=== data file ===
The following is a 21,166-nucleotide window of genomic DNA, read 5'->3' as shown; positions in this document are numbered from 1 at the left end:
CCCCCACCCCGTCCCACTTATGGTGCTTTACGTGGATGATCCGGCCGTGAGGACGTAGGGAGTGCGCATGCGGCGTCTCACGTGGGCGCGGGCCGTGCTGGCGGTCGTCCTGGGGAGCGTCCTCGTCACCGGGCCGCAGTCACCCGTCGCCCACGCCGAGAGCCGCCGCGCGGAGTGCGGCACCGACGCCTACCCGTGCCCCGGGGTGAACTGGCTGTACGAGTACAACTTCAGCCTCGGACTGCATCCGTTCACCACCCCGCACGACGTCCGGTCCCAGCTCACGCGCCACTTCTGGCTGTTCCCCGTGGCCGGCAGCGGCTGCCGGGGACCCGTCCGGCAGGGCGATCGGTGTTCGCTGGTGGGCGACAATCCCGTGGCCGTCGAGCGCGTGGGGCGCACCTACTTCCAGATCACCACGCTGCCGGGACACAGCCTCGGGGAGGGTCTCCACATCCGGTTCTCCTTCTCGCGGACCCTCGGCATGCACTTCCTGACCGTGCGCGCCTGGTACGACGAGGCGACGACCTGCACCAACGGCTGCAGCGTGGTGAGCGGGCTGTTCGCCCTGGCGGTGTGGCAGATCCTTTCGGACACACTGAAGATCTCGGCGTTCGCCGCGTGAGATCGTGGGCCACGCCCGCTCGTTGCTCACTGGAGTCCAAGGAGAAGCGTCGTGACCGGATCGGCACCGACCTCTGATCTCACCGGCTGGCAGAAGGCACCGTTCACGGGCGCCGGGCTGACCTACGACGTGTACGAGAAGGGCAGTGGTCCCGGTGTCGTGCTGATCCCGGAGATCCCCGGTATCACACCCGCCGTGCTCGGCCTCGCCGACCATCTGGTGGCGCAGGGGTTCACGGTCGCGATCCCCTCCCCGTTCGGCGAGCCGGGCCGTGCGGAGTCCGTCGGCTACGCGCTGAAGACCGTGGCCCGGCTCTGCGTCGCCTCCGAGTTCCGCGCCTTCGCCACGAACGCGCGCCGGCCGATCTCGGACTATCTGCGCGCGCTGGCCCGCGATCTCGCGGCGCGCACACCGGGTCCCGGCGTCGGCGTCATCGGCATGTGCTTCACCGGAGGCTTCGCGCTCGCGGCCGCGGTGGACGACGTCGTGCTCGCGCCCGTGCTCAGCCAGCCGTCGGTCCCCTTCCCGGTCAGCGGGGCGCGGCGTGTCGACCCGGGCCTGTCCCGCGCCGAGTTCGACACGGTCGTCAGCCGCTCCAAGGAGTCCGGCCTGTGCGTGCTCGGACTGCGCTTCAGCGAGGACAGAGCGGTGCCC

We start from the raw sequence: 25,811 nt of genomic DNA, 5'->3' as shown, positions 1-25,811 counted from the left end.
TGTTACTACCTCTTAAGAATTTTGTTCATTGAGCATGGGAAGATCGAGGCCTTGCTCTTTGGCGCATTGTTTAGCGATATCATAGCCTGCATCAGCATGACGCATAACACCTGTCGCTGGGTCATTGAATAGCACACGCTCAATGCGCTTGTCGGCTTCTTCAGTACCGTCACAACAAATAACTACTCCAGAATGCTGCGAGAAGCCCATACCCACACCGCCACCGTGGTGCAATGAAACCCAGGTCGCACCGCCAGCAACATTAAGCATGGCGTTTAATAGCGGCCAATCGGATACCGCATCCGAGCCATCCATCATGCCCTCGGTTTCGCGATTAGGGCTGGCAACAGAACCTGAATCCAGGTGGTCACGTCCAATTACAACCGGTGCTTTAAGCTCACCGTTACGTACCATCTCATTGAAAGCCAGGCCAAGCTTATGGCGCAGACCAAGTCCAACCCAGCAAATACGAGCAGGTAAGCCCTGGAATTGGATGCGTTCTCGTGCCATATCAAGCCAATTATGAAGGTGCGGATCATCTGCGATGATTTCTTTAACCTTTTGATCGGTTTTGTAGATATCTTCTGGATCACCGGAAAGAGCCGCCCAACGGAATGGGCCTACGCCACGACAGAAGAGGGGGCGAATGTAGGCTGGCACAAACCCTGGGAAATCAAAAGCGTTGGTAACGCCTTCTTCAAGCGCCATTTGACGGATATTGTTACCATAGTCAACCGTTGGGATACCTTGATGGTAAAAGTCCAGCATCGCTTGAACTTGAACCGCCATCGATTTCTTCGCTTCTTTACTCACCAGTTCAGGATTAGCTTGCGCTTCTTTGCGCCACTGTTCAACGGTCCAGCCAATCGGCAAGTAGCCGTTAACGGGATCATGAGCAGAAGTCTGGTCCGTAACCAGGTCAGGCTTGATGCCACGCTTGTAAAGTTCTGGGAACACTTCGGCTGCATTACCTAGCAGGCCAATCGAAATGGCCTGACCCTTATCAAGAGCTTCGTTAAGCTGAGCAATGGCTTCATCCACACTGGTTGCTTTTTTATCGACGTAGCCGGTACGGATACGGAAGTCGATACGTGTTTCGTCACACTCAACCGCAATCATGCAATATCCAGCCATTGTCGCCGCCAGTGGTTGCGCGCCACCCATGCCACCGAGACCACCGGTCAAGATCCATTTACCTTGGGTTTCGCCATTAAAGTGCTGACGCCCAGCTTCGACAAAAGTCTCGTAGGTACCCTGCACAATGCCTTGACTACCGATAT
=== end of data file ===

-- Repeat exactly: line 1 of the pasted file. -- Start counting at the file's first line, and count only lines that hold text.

The following is a 21,166-nucleotide window of genomic DNA, read 5'->3' as shown; positions in this document are numbered from 1 at the left end: